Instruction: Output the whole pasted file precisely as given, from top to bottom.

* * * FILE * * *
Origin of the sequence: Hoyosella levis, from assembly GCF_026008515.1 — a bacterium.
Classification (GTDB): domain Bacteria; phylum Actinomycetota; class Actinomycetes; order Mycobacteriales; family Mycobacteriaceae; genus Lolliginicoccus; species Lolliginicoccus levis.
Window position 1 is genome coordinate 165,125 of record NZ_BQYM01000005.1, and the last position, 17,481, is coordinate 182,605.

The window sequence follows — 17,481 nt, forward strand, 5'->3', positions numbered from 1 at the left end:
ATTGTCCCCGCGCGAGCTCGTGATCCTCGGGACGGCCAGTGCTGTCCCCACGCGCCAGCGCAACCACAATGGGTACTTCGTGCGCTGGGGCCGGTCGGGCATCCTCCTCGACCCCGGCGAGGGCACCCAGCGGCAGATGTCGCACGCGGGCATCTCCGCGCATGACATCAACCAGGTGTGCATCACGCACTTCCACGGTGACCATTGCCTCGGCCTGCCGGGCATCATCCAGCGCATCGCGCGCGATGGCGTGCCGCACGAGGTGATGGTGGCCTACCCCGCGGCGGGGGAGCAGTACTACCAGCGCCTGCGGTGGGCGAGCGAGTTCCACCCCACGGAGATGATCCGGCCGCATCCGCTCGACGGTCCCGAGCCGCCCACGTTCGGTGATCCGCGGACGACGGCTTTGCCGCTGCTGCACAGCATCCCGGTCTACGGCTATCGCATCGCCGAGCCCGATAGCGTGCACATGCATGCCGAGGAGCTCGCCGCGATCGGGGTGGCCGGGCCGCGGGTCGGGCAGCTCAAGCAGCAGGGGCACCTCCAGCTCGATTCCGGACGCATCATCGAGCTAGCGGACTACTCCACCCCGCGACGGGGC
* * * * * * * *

Origin of the sequence: Hoyosella levis, from assembly GCF_026008515.1 — a bacterium.
Classification (GTDB): domain Bacteria; phylum Actinomycetota; class Actinomycetes; order Mycobacteriales; family Mycobacteriaceae; genus Lolliginicoccus; species Lolliginicoccus levis.
Window position 1 is genome coordinate 165,125 of record NZ_BQYM01000005.1, and the last position, 17,481, is coordinate 182,605.

The window sequence follows — 17,481 nt, forward strand, 5'->3', positions numbered from 1 at the left end:
ATTGTCCCCGCGCGAGCTCGTGATCCTCGGGACGGCCAGTGCTGTCCCCACGCGCCAGCGCAACCACAATGGGTACTTCGTGCGCTGGGGCCGGTCGGGCATCCTCCTCGACCCCGGCGAGGGCACCCAGCGGCAGATGTCGCACGCGGGCATCTCCGCGCATGACATCAACCAGGTGTGCATCACGCACTTCCACGGTGACCATTGCCTCGGCCTGCCGGGCATCATCCAGCGCATCGCGCGCGATGGCGTGCCGCACGAGGTGATGGTGGCCTACCCCGCGGCGGGGGAGCAGTACTACCAGCGCCTGCGGTGGGCGAGCGAGTTCCACCCCACGGAGATGATCCGGCCGCATCCGCTCGACGGTCCCGAGCCGCCCACGTTCGGTGATCCGCGGACGACGGCTTTGCCGCTGCTGCACAGCATCCCGGTCTACGGCTATCGCATCGCCGAGCCCGATAGCGTGCACATGCATGCCGAGGAGCTCGCCGCGATCGGGGTGGCCGGGCCGCGGGTCGGGCAGCTCAAGCAGCAGGGGCACCTCCAGCTCGATTCCGGACGCATCATCGAGCTAGCGGACTACTCCACCCCGCGACGGGGC